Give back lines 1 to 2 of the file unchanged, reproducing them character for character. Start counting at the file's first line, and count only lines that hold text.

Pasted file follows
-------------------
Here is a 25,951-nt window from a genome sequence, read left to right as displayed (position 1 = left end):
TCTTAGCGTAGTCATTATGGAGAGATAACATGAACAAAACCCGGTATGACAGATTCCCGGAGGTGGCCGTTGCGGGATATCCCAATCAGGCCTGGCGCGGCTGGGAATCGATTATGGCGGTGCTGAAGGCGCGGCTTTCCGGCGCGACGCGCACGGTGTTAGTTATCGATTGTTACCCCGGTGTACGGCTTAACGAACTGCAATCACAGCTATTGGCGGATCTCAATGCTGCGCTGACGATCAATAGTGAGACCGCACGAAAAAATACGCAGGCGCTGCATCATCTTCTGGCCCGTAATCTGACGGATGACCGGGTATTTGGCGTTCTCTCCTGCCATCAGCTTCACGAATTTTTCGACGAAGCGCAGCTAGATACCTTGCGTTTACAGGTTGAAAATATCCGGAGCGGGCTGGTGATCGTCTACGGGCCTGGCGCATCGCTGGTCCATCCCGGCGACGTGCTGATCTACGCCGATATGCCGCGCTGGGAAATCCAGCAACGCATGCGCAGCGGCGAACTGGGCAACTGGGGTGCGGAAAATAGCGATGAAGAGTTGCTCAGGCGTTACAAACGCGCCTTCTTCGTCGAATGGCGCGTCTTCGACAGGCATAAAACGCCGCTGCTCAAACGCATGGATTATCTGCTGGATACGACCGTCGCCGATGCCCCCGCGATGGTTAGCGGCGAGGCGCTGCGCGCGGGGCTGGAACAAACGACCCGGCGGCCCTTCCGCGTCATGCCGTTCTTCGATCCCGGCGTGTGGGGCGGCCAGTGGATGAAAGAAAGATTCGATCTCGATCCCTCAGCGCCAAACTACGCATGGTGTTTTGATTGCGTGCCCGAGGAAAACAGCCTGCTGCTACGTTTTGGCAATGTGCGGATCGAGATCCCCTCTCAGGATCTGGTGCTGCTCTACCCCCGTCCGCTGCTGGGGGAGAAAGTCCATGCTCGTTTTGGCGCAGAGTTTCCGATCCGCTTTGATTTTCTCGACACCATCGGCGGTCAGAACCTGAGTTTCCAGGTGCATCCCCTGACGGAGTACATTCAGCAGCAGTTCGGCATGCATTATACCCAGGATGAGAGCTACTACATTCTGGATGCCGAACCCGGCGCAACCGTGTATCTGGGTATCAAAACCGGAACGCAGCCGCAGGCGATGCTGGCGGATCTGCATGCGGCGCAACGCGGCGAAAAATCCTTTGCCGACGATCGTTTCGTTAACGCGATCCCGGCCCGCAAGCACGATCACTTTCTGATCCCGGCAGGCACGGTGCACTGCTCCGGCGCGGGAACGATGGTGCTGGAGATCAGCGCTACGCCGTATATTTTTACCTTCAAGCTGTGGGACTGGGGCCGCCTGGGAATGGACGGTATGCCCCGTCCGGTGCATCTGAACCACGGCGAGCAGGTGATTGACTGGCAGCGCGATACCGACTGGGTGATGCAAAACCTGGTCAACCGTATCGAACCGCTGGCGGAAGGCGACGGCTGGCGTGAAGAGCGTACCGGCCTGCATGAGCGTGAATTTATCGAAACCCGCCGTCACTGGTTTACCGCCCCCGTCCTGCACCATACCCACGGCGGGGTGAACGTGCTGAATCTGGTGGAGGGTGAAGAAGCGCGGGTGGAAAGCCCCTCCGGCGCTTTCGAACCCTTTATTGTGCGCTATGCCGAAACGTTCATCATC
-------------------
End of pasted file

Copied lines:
Here is a 25,951-nt window from a genome sequence, read left to right as displayed (position 1 = left end):
TCTTAGCGTAGTCATTATGGAGAGATAACATGAACAAAACCCGGTATGACAGATTCCCGGAGGTGGCCGTTGCGGGATATCCCAATCAGGCCTGGCGCGGCTGGGAATCGATTATGGCGGTGCTGAAGGCGCGGCTTTCCGGCGCGACGCGCACGGTGTTAGTTATCGATTGTTACCCCGGTGTACGGCTTAACGAACTGCAATCACAGCTATTGGCGGATCTCAATGCTGCGCTGACGATCAATAGTGAGACCGCACGAAAAAATACGCAGGCGCTGCATCATCTTCTGGCCCGTAATCTGACGGATGACCGGGTATTTGGCGTTCTCTCCTGCCATCAGCTTCACGAATTTTTCGACGAAGCGCAGCTAGATACCTTGCGTTTACAGGTTGAAAATATCCGGAGCGGGCTGGTGATCGTCTACGGGCCTGGCGCATCGCTGGTCCATCCCGGCGACGTGCTGATCTACGCCGATATGCCGCGCTGGGAAATCCAGCAACGCATGCGCAGCGGCGAACTGGGCAACTGGGGTGCGGAAAATAGCGATGAAGAGTTGCTCAGGCGTTACAAACGCGCCTTCTTCGTCGAATGGCGCGTCTTCGACAGGCATAAAACGCCGCTGCTCAAACGCATGGATTATCTGCTGGATACGACCGTCGCCGATGCCCCCGCGATGGTTAGCGGCGAGGCGCTGCGCGCGGGGCTGGAACAAACGACCCGGCGGCCCTTCCGCGTCATGCCGTTCTTCGATCCCGGCGTGTGGGGCGGCCAGTGGATGAAAGAAAGATTCGATCTCGATCCCTCAGCGCCAAACTACGCATGGTGTTTTGATTGCGTGCCCGAGGAAAACAGCCTGCTGCTACGTTTTGGCAATGTGCGGATCGAGATCCCCTCTCAGGATCTGGTGCTGCTCTACCCCCGTCCGCTGCTGGGGGAGAAAGTCCATGCTCGTTTTGGCGCAGAGTTTCCGATCCGCTTTGATTTTCTCGACACCATCGGCGGTCAGAACCTGAGTTTCCAGGTGCATCCCCTGACGGAGTACATTCAGCAGCAGTTCGGCATGCATTATACCCAGGATGAGAGCTACTACATTCTGGATGCCGAACCCGGCGCAACCGTGTATCTGGGTATCAAAACCGGAACGCAGCCGCAGGCGATGCTGGCGGATCTGCATGCGGCGCAACGCGGCGAAAAATCCTTTGCCGACGATCGTTTCGTTAACGCGATCCCGGCCCGCAAGCACGATCACTTTCTGATCCCGGCAGGCACGGTGCACTGCTCCGGCGCGGGAACGATGGTGCTGGAGATCAGCGCTACGCCGTATATTTTTACCTTCAAGCTGTGGGACTGGGGCCGCCTGGGAATGGACGGTATGCCCCGTCCGGTGCATCTGAACCACGGCGAGCAGGTGATTGACTGGCAGCGCGATACCGACTGGGTGATGCAAAACCTGGTCAACCGTATCGAACCGCTGGCGGAAGGCGACGGCTGGCGTGAAGAGCGTACCGGCCTGCATGAGCGTGAATTTATCGAAACCCGCCGTCACTGGTTTACCGCCCCCGTCCTGCACCATACCCACGGCGGGGTGAACGTGCTGAATCTGGTGGAGGGTGAAGAAGCGCGGGTGGAAAGCCCCTCCGGCGCTTTCGAACCCTTTATTGTGCGCTATGCCGAAACGTTCATCATC